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Technology changes game - High-Def

Hudl, iPads, revolutionize prep football

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Technology changes game - High-Def

Sierra head coach Jeff Harbison goes over video with defensive players before a recent practice. Sierra uses Hudl to study video

HIME ROMERO/


POSTED August 29, 2013 10:24 p.m.


On a sticky summer afternoon, the familiar sights and sounds of football season return to this Central Valley stadium.

Tis the season of the 7-on-7 passing tournament … only in the north end zone, it feels more like Super Bowl Media Day.

Several tiny cameras are lifted high in the air by tripods, capturing a bird’s-eye view of the field below.

It’s an interesting clash of old versus new – helmets and high-def video, pads and new points of view.

For coaches, it’s not enough to see the action from the field or press box along the sidelines. Knowledge is often king in a game so physically demanding, and having an eye in the sky shooting down the center of the field offers a fresh perspective.

“In the past, we’ve been restricted to the side view,” said Lathrop’s first-year head coach Steve Wichman, formerly the freshman coach at Kimball. “Back-view cameras let us see the line play.”

Small innovations in technology have revolutionized the high school game, from high-def video to iPads and iPhones to the proliferation of networking sites.

Nine years after MaxPreps became the authority on the dissemination of news and information on high school athletics, Hudl has emerged as another industry force.

Only their specialty is game film – not rosters, schedules and statistics.

Hudl was founded in 2006 on the simple premise that coaches could make video, diagrams and presentations available to their target audience over the Internet.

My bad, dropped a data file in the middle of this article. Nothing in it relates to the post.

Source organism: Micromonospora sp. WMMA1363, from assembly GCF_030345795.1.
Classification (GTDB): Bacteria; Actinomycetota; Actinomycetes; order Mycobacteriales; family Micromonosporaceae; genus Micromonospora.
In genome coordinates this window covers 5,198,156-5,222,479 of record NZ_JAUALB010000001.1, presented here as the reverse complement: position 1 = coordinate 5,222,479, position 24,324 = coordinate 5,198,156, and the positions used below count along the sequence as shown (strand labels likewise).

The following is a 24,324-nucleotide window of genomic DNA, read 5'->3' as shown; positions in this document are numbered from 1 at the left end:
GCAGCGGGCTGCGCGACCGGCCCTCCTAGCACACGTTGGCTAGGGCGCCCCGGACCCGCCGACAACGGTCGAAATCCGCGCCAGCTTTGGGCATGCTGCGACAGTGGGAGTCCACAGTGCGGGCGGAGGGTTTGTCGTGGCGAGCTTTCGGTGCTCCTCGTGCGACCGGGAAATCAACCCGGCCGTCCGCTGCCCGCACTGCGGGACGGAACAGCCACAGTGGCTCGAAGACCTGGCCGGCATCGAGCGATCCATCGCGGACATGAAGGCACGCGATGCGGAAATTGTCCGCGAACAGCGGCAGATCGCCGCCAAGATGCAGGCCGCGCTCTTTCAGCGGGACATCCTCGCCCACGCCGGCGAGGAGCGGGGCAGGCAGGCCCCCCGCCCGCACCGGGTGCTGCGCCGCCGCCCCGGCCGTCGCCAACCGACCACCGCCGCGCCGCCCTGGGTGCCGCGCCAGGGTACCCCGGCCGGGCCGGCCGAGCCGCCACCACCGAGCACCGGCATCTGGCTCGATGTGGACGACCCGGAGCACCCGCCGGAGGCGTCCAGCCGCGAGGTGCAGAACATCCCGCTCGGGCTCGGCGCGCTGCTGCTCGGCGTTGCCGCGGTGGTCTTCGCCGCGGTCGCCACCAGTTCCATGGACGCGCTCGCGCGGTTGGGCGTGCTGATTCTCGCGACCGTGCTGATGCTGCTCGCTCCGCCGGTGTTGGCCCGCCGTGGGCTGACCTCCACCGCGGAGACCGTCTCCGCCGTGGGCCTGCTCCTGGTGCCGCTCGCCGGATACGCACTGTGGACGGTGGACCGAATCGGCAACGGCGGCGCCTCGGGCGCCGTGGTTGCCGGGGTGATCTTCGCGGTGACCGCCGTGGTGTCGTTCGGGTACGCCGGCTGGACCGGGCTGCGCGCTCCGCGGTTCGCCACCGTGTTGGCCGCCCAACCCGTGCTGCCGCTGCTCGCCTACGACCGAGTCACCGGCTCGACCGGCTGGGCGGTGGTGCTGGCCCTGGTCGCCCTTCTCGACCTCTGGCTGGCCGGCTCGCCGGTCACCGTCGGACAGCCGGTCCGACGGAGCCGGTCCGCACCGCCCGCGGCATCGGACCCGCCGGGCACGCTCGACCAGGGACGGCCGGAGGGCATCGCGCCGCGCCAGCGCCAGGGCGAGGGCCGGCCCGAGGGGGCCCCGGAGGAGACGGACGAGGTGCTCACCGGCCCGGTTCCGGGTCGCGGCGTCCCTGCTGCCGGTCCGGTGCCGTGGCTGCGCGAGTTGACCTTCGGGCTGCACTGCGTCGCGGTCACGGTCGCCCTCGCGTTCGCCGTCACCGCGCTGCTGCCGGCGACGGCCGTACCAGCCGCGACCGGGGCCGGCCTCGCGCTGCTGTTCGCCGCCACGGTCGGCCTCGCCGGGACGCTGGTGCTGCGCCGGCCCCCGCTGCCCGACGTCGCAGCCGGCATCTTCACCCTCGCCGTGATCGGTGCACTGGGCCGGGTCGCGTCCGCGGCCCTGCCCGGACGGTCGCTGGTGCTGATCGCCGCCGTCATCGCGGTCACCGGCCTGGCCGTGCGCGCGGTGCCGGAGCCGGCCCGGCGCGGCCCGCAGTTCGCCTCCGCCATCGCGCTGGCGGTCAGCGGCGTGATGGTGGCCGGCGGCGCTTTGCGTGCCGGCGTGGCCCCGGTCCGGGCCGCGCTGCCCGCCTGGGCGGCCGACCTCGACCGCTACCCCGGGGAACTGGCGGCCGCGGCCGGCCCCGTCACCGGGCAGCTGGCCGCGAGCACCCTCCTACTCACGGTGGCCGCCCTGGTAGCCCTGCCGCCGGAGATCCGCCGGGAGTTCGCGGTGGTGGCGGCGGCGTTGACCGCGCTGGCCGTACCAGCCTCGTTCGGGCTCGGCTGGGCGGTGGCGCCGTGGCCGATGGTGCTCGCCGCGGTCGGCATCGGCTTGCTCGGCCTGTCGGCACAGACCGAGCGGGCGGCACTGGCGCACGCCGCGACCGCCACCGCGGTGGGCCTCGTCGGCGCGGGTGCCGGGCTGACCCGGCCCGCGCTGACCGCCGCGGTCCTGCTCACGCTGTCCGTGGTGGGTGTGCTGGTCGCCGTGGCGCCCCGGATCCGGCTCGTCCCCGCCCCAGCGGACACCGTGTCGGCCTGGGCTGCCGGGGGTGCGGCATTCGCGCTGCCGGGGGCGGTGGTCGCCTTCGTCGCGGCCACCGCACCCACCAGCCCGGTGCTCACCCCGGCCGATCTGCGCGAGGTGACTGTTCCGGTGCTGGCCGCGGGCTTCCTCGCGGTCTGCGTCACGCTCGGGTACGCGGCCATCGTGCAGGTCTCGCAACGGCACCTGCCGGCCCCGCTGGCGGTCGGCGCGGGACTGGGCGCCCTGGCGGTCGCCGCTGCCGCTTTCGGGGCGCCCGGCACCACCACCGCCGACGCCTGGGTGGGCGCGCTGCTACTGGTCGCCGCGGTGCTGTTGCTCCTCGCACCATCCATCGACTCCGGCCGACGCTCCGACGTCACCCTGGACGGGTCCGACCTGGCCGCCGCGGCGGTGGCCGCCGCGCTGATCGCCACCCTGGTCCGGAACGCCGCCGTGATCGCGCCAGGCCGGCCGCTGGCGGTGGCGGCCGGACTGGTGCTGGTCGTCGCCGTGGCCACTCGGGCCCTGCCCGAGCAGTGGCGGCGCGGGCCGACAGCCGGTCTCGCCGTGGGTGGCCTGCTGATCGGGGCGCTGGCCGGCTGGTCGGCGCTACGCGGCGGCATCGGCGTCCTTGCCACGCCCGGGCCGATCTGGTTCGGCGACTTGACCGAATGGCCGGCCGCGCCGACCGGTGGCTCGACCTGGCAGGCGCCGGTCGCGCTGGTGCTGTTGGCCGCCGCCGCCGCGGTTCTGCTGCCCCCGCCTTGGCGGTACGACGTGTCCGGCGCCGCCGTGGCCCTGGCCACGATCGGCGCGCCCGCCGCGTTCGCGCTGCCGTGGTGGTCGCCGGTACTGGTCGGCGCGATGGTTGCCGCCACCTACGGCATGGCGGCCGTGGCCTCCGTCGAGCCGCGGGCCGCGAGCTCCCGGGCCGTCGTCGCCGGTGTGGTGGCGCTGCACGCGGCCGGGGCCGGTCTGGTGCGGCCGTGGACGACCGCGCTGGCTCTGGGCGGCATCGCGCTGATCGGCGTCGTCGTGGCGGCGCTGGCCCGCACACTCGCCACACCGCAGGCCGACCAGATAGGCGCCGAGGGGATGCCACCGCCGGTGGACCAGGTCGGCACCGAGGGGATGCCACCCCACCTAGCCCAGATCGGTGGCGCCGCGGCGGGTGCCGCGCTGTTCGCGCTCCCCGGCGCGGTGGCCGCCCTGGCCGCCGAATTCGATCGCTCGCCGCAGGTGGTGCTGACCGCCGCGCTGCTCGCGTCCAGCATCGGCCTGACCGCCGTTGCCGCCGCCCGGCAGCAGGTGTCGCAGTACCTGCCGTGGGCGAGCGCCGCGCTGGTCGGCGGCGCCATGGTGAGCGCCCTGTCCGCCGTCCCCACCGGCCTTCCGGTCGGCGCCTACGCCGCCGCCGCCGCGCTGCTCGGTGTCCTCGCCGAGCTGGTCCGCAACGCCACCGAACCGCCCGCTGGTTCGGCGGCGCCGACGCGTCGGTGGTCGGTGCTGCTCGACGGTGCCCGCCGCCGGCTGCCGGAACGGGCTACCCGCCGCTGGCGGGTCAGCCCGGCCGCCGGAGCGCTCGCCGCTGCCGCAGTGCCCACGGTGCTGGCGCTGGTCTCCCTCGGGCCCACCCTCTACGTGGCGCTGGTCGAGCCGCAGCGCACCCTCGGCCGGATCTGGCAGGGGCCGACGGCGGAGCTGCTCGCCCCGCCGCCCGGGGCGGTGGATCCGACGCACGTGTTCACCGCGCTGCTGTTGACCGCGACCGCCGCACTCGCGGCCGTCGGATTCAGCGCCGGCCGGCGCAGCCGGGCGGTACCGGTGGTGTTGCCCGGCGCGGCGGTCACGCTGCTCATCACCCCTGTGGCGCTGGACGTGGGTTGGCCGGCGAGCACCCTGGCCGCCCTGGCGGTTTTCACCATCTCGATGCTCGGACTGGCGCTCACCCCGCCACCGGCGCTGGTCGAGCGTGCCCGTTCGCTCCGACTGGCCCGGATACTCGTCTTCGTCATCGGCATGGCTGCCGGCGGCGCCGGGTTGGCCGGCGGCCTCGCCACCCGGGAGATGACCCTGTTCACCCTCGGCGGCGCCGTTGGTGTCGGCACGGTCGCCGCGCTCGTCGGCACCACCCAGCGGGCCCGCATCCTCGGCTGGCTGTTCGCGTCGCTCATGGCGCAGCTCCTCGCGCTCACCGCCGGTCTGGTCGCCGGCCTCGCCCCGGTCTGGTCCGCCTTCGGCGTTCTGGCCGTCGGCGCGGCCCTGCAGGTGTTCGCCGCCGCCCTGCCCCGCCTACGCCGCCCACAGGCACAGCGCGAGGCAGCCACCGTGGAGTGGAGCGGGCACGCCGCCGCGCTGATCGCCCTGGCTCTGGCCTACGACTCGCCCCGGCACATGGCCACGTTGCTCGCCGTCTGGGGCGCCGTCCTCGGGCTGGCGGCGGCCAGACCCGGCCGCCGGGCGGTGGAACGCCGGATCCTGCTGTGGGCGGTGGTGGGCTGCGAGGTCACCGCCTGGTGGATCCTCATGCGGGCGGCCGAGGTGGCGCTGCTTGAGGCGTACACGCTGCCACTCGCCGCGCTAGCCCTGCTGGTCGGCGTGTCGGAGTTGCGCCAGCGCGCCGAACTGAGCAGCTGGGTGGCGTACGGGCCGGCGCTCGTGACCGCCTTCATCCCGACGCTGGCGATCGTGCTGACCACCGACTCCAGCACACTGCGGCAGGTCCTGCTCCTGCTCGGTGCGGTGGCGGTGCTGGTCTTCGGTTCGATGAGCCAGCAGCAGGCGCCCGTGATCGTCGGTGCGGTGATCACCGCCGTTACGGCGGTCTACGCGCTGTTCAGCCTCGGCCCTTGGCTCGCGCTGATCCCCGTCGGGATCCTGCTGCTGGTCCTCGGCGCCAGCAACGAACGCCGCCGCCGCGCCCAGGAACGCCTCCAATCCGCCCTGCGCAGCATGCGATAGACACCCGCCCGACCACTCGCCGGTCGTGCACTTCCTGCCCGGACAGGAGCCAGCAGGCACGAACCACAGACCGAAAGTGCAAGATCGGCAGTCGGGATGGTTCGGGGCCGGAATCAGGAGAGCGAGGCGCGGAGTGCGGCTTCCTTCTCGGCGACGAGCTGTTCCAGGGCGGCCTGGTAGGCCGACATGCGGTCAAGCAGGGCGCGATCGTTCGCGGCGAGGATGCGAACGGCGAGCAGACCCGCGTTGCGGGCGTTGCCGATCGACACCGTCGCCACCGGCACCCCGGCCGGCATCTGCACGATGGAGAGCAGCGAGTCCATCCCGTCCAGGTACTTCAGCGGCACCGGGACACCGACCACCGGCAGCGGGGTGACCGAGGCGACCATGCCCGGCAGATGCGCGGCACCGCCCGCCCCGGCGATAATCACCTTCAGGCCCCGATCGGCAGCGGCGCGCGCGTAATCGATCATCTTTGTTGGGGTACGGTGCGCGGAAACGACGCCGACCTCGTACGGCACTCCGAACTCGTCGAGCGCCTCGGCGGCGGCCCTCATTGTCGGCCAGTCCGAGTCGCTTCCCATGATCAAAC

In the past, coaches would record or burn copies of their game film, and then meet an opposing coach at a designated location over the weekend to exchange tapes or DVDs.  The time, plus the gas expense, made the whole process costly and laborious.

Hudl simply expedited the weekly ritual by inviting in today’s technology. Now, teams and scouts can access game film across the country just a few clicks.

The entire Valley Oak League utilizes Hudl, Sierra coach Jeff Harbison said.

“Film study is film study however you want to look at it,” Wichman said. “It’s necessary. It’s a teaching tool, a way to prepare coaches and players. There are different ways you can look at film. The innovation of the Hudl network has made exchanging film a lot simpler for us coaches.”

It’s already proven itself to be a valuable commodity in the Valley Oak League.

Harbison swears by it.

Sierra’s championship run in 2009 was defined, in part, by the players’ buy-in to Harbison’s requirements of the Hudl program.

“For the motivated ones – absolutely, it’s an advantage,” said Harbison, who initiated the program within a week of discovering it in 2009.

His players are not only required to break down film as a team twice a week, but they must also study their position and opponent at home. Each player is given access to the program and proper training.

No one has taken the at-home film study more serious than John Perez, a senior with the 2009 Timberwolves.

The linebacker ranked among the Timberwolves’ statistical leaders that fall with 70 tackles, three sacks and one interception. His 48 solo stops were tops on the team.

Perez would talk with Harbison each weekend, reviewing Friday’s performance while also looking ahead to the next opponent. He would parlay that conversation into his at-home film study, dissecting his opponent’s tendencies.

By the time Monday’s practice began, Perez would be locked into his assignments and the game plan. His preparation, Harbison says, was instrumental in the program’s first-ever Valley Oak League championship.

“He was a great linebacker,” Harbison said, “and he took us a long way through his preparation.”

Sierra went 11-2 and 6-1 in league play, and advanced to the semifinal round of the Sac-Joaquin Section Division III playoffs.

While Manteca High has utilized an iPad on game night to relay calls for a few years now, East Union has gone next level with its Mac/Apple products.

Head coach Willie Herrera and his staff have equipped their iPad and iPhones with the Coaches Eye app, which allows them to break down footage frame by frame.

During the Modesto Junior College passing tournament in July, Herrera used the application to record his quarterbacks’ footwork.

“We’re always looking into incorporating technology in our program,” Herrera said. “As long as we get access, we want to try and take advantage.”



To contact James Burns, e-mail jburns@mantecabulletin.com.

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